Hand, foot and mouth reported in S. Korea
Hand, foot and mouth disease has killed one baby in South Korea and left another brain dead, health authorities said Friday.
One 12-month-old baby died from the disease May 13 and a second 12-month-old has been diagnosed as brain dead after being hospitalized late last month, the nation’s Ministry for Health, Welfare and Family Affairs said.
Both babies were infected with enterovirus 71, also known as EV71, which causes vomiting, fever and rashes and can result in paralysis and meningitis, Yonhap News Agency reported Friday.
The moderately contagious virus is most common among infants and children, but rarely is fatal, ministry officials said. The virus, which is rare in adults, is spread by contact with mucus, saliva or the feces of an infected person and usually occurs in nursery schools or kindergartens, Yonhap said.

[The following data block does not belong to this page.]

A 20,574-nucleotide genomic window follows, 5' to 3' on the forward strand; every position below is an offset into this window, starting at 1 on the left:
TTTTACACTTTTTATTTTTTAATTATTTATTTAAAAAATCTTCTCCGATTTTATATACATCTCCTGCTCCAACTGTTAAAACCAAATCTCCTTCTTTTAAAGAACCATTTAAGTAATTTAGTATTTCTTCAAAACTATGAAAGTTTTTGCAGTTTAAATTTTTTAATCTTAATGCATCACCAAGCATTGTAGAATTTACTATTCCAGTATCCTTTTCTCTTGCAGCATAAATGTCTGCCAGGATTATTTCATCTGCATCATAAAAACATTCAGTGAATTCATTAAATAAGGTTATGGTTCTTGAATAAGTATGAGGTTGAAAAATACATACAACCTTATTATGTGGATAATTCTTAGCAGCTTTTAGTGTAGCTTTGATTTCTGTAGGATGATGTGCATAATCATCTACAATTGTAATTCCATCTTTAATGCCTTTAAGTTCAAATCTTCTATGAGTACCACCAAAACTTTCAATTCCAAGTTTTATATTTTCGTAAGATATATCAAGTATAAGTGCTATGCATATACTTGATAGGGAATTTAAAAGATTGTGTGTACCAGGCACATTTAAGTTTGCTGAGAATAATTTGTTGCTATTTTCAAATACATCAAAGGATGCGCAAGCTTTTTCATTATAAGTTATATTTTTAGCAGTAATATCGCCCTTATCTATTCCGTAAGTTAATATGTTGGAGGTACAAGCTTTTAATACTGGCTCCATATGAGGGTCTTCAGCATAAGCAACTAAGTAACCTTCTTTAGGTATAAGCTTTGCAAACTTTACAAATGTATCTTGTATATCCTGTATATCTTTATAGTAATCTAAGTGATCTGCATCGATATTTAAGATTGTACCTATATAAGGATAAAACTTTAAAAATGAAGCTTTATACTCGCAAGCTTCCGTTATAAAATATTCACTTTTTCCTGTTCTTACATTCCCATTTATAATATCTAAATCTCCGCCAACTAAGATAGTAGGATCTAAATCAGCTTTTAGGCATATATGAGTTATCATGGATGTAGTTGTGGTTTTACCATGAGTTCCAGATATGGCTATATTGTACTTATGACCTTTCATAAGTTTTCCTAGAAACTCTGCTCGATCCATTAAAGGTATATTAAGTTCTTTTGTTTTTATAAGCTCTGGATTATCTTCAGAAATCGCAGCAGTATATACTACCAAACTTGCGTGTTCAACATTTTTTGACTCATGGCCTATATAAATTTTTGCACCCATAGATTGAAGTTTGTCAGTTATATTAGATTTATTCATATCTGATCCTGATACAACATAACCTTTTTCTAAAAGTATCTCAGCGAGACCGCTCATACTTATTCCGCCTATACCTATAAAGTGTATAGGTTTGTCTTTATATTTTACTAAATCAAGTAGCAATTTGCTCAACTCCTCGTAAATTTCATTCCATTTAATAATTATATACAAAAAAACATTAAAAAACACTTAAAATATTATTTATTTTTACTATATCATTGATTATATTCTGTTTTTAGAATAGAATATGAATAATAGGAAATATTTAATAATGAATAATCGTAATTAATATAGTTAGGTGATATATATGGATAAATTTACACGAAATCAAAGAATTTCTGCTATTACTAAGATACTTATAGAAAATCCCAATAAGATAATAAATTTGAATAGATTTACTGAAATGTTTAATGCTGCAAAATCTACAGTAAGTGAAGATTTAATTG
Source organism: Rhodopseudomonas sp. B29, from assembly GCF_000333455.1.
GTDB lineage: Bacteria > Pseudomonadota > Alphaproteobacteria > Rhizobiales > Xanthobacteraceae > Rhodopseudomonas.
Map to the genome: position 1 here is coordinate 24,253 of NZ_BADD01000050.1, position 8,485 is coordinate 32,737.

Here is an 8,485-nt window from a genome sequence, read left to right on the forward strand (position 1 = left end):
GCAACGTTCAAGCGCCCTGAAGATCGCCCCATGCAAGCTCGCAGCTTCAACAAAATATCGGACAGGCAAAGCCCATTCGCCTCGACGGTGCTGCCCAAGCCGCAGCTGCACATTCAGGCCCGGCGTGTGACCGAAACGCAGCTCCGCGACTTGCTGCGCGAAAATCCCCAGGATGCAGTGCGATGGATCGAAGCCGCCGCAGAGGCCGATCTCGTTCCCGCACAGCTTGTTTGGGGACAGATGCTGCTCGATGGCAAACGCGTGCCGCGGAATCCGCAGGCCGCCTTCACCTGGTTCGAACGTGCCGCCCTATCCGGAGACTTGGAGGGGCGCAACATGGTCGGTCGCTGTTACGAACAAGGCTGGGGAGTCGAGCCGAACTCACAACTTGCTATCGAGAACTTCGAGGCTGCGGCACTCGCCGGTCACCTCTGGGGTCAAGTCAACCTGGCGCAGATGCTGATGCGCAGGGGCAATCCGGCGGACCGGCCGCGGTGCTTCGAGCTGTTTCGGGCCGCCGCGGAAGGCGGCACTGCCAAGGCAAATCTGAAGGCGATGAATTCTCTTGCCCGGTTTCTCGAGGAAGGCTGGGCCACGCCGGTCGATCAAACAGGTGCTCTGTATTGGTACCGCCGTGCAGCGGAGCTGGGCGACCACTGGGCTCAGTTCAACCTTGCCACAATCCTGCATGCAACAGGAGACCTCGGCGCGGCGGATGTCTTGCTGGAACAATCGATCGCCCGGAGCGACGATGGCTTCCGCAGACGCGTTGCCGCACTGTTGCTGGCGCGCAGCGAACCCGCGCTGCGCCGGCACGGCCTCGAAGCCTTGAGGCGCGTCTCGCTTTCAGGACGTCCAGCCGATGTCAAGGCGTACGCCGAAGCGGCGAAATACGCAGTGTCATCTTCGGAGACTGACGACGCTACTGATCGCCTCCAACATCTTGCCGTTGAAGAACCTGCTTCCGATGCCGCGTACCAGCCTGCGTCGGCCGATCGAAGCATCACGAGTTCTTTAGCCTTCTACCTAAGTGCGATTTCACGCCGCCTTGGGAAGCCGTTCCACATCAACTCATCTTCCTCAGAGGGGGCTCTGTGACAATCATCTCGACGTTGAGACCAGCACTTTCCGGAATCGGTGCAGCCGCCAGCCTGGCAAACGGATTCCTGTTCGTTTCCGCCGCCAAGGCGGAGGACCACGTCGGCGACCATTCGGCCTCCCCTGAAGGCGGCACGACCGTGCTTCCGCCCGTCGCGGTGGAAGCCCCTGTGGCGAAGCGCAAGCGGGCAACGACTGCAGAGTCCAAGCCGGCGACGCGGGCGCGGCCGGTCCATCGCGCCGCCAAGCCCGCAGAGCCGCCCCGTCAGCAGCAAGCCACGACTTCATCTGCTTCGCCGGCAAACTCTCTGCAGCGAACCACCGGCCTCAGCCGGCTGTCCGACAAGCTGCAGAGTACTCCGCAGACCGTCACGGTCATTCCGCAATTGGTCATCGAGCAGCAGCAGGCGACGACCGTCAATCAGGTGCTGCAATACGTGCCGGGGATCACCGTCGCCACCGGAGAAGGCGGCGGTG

Hand, foot and mouth disease, which sickens humans, is not the same as foot-and-mouth disease, also called hoof-and-mouth disease, which sickens sheep, cattle and pigs.
Health authorities in South Korea did not publicly say where the children lived or where they were reported sick.